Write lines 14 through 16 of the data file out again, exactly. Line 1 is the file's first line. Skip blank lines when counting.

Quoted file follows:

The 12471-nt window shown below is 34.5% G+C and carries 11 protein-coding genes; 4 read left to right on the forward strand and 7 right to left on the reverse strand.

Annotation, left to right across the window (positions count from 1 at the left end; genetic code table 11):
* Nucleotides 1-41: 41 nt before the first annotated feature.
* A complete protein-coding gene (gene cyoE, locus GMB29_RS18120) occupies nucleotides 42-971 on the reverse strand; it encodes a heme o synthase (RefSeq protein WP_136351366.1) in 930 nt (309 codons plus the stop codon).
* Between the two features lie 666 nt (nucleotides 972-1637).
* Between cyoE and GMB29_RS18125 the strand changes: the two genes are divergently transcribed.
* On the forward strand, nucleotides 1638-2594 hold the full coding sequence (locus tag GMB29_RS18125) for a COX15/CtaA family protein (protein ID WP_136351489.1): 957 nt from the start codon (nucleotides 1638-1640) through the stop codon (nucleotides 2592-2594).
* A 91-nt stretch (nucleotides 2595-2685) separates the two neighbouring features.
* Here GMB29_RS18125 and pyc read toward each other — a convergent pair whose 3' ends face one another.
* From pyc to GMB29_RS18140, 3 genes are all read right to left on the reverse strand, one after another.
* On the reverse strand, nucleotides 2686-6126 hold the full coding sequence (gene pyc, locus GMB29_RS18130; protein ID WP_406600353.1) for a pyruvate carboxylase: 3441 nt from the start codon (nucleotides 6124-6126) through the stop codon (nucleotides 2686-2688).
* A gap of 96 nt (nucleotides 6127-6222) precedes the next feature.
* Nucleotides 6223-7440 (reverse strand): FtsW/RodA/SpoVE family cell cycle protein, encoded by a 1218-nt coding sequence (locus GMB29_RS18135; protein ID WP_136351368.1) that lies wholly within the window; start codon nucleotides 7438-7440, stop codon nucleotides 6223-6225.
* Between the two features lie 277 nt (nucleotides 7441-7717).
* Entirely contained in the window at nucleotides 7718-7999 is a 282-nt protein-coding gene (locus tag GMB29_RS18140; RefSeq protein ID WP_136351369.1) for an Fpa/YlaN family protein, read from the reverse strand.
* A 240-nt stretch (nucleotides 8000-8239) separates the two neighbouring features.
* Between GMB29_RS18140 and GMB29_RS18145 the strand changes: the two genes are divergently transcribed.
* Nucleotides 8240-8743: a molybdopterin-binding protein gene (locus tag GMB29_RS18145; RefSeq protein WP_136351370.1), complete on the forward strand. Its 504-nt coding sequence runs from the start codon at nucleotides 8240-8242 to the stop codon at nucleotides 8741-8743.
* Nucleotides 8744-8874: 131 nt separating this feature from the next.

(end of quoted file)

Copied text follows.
* Between the two features lie 277 nt (nucleotides 7441-7717).
* Entirely contained in the window at nucleotides 7718-7999 is a 282-nt protein-coding gene (locus tag GMB29_RS18140; RefSeq protein ID WP_136351369.1) for an Fpa/YlaN family protein, read from the reverse strand.
* A 240-nt stretch (nucleotides 8000-8239) separates the two neighbouring features.